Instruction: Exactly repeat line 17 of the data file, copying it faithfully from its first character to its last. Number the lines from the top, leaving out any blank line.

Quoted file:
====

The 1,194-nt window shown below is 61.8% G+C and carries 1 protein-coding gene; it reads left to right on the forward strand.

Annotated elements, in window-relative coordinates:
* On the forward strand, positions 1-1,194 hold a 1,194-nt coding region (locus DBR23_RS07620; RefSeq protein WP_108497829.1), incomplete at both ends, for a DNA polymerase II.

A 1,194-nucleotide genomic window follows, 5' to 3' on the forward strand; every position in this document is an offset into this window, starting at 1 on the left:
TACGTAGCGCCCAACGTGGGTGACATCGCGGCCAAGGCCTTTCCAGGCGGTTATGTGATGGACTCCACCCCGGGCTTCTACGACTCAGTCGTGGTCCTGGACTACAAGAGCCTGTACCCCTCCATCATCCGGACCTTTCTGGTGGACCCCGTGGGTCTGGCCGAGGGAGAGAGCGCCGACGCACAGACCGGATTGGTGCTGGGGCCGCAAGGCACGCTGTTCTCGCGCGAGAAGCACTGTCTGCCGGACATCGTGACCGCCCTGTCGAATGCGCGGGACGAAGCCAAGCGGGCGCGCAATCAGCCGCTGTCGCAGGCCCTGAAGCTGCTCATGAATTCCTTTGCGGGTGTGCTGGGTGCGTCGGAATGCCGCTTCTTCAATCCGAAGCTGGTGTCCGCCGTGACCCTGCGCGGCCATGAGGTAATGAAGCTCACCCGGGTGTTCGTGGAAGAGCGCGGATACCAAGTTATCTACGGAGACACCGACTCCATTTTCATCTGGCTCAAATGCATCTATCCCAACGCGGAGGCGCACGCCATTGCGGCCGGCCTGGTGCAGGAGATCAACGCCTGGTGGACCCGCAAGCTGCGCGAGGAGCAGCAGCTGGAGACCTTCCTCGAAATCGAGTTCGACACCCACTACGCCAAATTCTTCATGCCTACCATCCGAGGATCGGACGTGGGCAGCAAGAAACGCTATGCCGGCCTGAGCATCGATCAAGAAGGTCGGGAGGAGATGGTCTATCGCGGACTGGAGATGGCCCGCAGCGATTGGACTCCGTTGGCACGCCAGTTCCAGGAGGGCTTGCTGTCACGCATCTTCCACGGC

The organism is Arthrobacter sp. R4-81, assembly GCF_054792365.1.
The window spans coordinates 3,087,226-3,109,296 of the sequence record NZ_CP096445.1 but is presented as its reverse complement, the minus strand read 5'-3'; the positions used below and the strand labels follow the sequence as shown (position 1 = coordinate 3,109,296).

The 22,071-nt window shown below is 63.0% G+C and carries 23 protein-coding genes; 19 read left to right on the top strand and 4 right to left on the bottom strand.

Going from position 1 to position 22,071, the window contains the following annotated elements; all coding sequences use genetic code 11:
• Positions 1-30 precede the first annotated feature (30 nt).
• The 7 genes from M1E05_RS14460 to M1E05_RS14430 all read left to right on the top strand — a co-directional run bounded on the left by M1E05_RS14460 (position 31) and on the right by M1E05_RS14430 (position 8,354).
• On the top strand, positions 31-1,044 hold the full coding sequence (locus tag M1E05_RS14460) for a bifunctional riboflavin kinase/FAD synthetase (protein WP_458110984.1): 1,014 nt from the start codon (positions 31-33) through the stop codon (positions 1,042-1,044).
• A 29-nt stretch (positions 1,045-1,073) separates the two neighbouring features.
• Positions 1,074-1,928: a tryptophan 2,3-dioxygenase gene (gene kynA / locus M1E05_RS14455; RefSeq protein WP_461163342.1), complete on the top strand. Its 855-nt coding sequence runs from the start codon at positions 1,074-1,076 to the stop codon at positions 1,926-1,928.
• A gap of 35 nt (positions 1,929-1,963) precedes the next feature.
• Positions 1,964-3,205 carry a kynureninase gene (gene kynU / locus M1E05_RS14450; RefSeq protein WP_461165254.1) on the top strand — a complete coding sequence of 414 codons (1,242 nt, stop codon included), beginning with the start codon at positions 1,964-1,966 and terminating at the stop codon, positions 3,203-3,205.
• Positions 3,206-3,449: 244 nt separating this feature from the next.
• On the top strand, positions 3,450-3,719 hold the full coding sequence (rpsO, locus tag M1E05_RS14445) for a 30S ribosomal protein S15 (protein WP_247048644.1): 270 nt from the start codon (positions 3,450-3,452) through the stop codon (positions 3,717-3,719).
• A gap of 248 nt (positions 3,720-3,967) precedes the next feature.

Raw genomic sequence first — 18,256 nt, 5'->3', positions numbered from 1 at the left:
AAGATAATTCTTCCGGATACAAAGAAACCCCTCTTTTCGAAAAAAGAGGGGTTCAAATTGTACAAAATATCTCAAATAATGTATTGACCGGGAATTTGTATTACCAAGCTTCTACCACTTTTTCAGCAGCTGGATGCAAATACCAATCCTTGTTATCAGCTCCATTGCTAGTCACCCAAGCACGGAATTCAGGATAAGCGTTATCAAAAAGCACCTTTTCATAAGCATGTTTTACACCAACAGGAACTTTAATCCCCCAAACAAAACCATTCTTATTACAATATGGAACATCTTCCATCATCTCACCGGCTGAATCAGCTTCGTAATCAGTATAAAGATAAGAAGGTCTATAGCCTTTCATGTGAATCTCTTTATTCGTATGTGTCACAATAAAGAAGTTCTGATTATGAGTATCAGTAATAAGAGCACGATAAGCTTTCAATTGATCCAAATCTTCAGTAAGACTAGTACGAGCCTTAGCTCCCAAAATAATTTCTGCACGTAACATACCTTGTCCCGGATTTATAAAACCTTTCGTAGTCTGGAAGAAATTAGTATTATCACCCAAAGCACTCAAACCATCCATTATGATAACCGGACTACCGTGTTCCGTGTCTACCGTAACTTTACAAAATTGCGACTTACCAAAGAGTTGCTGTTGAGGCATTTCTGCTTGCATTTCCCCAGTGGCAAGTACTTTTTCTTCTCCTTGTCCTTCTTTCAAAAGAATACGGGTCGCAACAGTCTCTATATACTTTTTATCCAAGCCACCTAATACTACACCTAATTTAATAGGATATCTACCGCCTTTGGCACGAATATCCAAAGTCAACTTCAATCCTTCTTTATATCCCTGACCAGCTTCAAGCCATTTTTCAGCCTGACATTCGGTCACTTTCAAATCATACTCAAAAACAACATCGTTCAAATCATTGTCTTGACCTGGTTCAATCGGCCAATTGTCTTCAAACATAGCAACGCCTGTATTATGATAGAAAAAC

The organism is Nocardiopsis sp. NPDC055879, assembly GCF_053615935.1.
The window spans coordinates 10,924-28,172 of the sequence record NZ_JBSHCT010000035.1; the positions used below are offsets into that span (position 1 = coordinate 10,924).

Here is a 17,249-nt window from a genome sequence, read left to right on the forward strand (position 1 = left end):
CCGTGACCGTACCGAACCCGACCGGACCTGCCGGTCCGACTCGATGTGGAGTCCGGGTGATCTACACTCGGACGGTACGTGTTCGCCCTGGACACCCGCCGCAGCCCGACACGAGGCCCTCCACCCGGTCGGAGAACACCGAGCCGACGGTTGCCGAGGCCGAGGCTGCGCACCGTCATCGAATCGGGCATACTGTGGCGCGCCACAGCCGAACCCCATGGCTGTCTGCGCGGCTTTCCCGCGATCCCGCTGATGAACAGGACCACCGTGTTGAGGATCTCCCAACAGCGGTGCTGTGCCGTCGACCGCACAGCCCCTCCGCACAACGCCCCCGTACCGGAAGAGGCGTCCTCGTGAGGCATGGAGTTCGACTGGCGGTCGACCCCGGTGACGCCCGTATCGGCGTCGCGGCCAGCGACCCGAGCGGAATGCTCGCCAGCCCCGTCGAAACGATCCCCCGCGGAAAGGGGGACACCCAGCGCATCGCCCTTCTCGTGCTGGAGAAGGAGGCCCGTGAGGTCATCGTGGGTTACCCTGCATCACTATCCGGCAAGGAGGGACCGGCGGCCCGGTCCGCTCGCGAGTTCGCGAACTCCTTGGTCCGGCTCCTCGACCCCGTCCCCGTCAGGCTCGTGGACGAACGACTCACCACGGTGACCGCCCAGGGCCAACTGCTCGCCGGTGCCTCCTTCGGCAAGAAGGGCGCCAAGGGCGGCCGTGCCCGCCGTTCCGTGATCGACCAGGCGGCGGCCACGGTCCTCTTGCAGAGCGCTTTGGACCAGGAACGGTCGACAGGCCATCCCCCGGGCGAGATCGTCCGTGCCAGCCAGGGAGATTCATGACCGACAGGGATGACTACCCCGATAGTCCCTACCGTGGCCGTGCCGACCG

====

• Positions 3,206-3,449: 244 nt separating this feature from the next.